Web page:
Most of the episode is just following around Kiwako and her skeevy boyfriend knowing that he’ll do something awful to her. And, of course, he does. He sets it up so his friend can rape her. I have no clue why he’d do that considering he gets nothing out of it.

Souta does nothing to warn her because he has such a lack of confidence that he believes she’d never believe him anyway and his actions wouldn’t stop it.

The ending is interesting because the script is flipped. The target deserved to go to hell, but the client switched to Kiwako, who wished revenge on Sugita. Souta, more enveloped in depression than ever, decides to murder the friend who did the raping, condemning his own soul to hell without Ai’s help, even though she’s perfectly willing to accept his request now. She even shows up at his house right before he’s about to do it, like an offering of taking the full burden off his shoulders.

It’s a bad situation, but the episode as a whole didn’t make me feel a whole lot of emotion. I didn’t even get a lot of catharsis because they skipped the hell torture today. We got to see him be a little tortured by some hands, but that’s old hat by now.

One cool thing I’ll note is that they were playing the theme song from Hell Girl’s first season in the bowling alley scene. That was pretty neat.

Rating: 6/10

Animating Halloween: Yami Shibai 6 Episodes 11, 12 & 13 (FINALE)

Episode 11: Frozen Memories

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Plot: A man is caught in a snowstorm on a mountain, mourning the death of his only child. He promised that, when he was well, he and his son would climb a mountain together, and now he’s doing so on his own in his son’s memory. He seeks shelter in a mountainside cabin meant for travelers and meets a man who won’t communicate with him, only shiver. When he finally does talk, the only thing he’ll say is that something has returned and begs him not to open the door no matter what until the blizzard passes. What lies beyond the door in the frigid mountain snow?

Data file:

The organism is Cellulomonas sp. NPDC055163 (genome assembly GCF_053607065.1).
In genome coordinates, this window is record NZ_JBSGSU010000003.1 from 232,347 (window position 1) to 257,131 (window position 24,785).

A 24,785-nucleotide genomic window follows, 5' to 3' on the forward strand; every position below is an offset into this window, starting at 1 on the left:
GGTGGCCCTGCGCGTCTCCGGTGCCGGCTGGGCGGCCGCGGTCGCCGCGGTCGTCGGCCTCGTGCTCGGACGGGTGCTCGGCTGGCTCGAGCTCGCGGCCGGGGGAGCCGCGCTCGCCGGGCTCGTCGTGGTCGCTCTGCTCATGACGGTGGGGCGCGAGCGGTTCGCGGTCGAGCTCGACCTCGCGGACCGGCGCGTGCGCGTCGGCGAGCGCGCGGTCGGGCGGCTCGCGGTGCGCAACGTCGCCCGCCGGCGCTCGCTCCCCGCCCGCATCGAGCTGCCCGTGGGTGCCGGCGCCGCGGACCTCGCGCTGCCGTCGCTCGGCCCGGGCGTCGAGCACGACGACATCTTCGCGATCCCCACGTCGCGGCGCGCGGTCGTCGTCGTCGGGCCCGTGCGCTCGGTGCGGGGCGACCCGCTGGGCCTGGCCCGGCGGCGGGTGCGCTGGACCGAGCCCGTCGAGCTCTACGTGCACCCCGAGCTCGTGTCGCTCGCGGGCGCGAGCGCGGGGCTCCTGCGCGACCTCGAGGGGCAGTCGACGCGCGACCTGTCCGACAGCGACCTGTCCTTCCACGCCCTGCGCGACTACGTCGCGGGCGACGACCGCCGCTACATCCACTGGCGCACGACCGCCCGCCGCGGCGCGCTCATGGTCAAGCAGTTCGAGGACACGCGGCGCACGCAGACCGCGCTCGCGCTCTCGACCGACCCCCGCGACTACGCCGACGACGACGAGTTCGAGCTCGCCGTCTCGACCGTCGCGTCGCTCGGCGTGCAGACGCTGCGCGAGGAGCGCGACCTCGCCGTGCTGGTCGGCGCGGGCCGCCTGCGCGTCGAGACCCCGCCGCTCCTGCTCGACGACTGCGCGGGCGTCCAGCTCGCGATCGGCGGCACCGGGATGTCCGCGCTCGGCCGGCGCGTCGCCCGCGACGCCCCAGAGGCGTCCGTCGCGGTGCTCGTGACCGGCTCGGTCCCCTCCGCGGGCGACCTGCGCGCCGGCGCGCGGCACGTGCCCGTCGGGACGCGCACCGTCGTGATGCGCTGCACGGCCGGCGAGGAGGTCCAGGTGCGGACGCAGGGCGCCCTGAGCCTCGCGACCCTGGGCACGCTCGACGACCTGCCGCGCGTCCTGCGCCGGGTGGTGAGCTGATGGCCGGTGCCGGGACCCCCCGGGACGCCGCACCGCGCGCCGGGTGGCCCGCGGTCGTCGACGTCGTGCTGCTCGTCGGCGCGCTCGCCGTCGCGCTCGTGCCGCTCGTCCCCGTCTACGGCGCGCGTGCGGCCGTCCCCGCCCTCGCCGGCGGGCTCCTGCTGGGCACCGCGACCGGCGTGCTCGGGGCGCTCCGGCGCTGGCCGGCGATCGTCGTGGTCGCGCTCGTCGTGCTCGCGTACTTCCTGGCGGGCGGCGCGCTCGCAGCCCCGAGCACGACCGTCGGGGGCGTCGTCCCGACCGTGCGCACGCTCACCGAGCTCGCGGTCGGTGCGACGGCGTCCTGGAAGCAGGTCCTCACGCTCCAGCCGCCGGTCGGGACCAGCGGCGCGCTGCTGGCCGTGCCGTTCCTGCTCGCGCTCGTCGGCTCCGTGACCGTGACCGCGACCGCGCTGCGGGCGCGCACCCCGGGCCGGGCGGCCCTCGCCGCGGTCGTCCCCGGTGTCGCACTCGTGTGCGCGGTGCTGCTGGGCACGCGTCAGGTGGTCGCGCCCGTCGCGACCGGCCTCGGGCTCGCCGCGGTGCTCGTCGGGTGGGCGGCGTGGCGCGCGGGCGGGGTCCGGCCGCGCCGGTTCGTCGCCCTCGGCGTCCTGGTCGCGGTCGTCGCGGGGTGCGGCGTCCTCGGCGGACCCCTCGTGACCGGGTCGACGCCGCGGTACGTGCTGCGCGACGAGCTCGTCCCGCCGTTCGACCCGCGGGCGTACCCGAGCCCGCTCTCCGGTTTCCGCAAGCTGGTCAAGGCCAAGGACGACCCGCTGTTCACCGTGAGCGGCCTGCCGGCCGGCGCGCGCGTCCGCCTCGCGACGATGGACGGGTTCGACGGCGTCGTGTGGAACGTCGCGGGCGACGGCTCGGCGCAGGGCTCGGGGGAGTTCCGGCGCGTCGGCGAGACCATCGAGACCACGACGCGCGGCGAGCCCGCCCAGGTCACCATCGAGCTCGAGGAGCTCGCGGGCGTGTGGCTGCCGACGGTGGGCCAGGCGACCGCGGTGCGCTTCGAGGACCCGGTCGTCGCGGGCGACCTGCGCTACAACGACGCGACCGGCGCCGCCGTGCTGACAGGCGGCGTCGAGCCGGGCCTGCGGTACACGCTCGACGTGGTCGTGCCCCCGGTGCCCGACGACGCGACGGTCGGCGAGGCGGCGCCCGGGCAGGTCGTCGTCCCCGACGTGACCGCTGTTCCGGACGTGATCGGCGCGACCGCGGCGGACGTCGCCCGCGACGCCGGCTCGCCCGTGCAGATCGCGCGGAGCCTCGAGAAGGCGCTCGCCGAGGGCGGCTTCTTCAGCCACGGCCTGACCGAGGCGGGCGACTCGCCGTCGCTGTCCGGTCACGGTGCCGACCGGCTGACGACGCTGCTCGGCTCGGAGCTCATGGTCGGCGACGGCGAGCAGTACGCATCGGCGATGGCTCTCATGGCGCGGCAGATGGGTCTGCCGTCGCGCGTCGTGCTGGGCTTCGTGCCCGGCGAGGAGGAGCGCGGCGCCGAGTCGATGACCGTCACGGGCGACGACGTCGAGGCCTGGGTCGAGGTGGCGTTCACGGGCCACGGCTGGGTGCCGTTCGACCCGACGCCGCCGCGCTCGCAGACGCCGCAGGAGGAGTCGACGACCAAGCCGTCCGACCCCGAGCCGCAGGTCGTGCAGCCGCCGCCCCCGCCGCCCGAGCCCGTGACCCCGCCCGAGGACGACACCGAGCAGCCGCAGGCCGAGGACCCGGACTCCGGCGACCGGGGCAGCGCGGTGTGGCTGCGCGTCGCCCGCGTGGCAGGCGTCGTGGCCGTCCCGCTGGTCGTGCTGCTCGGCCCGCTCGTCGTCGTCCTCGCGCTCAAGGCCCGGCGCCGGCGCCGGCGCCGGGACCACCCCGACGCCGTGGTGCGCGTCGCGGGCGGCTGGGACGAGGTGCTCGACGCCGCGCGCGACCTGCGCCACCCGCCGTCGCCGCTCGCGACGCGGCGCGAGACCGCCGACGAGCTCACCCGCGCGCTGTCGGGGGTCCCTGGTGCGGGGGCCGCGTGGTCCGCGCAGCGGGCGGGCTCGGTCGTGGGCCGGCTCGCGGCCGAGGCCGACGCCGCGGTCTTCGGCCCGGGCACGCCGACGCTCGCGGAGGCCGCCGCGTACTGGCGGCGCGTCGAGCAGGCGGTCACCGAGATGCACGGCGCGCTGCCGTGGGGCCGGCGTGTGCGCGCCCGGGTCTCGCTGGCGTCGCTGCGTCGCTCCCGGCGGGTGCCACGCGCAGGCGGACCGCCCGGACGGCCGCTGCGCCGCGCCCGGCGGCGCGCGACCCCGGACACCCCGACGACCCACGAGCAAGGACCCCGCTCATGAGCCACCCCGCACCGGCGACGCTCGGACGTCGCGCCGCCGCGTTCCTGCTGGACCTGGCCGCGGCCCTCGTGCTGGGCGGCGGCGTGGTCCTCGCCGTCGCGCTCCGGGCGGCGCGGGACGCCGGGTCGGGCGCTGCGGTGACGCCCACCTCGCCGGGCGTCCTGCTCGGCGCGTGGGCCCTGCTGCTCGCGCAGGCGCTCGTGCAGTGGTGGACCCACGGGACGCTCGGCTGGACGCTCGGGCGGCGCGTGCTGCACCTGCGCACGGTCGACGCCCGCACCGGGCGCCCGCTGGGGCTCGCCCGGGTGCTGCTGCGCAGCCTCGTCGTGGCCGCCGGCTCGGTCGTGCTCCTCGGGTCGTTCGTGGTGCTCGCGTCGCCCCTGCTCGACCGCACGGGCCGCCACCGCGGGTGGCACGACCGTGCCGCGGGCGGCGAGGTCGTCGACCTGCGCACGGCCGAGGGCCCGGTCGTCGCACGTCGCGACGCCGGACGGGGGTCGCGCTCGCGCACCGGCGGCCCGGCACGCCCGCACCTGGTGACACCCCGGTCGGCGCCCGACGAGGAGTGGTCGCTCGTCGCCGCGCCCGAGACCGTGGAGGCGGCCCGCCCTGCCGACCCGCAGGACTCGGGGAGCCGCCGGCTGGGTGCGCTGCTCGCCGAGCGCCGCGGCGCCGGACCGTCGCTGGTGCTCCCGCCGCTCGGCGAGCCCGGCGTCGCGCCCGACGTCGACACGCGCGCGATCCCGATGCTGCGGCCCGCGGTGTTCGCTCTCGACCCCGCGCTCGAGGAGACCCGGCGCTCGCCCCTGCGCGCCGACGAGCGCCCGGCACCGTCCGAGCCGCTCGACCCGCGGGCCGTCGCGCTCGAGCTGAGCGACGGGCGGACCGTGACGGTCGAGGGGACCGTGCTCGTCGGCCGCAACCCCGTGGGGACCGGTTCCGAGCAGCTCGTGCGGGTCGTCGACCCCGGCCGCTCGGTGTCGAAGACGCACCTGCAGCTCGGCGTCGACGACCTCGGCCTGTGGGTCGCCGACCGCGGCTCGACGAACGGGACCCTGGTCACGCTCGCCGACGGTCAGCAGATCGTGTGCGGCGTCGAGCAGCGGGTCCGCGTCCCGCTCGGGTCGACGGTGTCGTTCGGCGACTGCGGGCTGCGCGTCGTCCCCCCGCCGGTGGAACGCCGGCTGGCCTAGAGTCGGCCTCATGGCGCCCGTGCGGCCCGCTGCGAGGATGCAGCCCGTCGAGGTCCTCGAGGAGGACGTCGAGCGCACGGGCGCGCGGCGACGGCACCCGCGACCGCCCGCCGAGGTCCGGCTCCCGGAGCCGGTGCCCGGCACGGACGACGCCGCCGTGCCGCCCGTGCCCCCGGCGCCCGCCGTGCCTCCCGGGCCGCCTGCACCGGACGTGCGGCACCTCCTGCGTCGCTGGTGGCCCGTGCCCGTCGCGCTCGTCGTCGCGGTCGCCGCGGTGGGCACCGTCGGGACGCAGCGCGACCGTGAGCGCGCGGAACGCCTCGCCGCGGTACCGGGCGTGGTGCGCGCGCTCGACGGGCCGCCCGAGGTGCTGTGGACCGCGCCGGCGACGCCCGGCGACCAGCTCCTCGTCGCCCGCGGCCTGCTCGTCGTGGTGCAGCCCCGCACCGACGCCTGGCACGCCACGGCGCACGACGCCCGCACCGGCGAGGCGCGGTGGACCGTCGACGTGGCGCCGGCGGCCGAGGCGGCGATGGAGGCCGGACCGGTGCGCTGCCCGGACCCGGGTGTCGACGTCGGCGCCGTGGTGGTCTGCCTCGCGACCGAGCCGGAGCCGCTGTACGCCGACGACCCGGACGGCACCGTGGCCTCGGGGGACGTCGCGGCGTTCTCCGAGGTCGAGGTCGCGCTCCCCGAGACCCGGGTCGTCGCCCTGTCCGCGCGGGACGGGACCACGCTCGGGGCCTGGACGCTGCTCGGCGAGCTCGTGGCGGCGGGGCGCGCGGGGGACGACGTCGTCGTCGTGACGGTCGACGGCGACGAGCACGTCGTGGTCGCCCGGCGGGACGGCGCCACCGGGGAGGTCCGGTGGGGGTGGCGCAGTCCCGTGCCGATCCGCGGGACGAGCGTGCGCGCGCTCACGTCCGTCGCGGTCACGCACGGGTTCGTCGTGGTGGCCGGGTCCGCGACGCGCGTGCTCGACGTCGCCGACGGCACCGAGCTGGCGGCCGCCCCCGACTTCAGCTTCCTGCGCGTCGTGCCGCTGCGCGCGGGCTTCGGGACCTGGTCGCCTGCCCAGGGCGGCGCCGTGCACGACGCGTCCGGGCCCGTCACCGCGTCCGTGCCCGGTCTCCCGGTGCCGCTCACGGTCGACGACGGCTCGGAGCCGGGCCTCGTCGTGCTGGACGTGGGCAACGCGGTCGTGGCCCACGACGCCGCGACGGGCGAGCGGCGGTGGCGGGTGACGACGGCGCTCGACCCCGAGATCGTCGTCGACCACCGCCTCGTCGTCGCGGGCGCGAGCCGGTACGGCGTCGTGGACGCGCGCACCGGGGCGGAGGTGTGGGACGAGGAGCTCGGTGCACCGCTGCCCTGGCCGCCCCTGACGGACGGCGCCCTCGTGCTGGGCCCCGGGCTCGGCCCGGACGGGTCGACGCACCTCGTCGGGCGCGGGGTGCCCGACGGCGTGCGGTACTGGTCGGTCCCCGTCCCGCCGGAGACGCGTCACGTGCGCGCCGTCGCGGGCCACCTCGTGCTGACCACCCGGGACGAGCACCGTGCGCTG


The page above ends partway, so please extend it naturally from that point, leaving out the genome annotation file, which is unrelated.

Breakdown: Sticking pretty fiercely to the tragic story theme, this one actually has a happy ending. While I liked the story, it truly wasn’t anything horrifying. We never learn what happened to the other people that strange man was with nor do we see what’s out there.

Truthfully, I think the latter is for the best because sometimes the best horror comes from the mystery of what’s in the darkness, and the tension of wondering whether or not he’ll open the door is decent enough, but it still wasn’t anything really scary at all.

I’m glad at the end, but also a bit confused. I have nothing against Yami Shibai trying new things, but they’ve been skimping on the horror for a while now. Also, the art in this episode is fairly subpar.

Episode 12: Waterfall Drop

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Plot: A group of teenagers head to a waterfall for some fun. They tease each other about how the spot is supposedly haunted by people who have committed suicide on the cliff before tricking one of the girls into following a path to the top of the waterfall.

Breakdown: Slow start but definitely one of the creepiest Yami Shibai entries. The kids were creepy, the way they kinda fake you out with the scare is well-done and when the shit finally goes down it is fantastic. The lighting, the reveal, it was all great.

It was a teeny, tiny bit predictable because you know her friends are trying to warn her of something, and the actual design of the creatures could be better, but it’s still very creepy and impacting.

Also, the art could be a little better for this one. The lines are really craggy, even for this show.

Episode 13: Echoes

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Plot: Two girls enjoy a hiking trip in the mountains when one of them decides to have some fun with the echoes. They hear a man’s voice responding to them, but get creeped out when he asks where they are. They decide to leave, but a sudden onset of fog traps them. It’s so bad that they can’t see each other despite being a few feet away. One of the girls is unable to hear her friend too and all she hears are the echoes getting closer and closer.

Breakdown: Strangely, despite being the season finale, there’s nothing that special about this episode. The narrator whispers in the start of this episode, for some reason, but that’s about it. Someone said that the figure in the fog at the end was the narrator, considering the intros for this season have been in a foggy area, but I’m not sure how much I buy that. If that’s what they were going for, they didn’t do a good job of conveying it.

As for the episode itself, I found it to be frightening in a disorienting way. There’s a strange, unseen figure in the fog, and it suddenly becomes numerous people, and they’re warning her about something else unseen. It’s a nice change of pace from the typical ‘Ahhh there are things in the dark!’ shtick.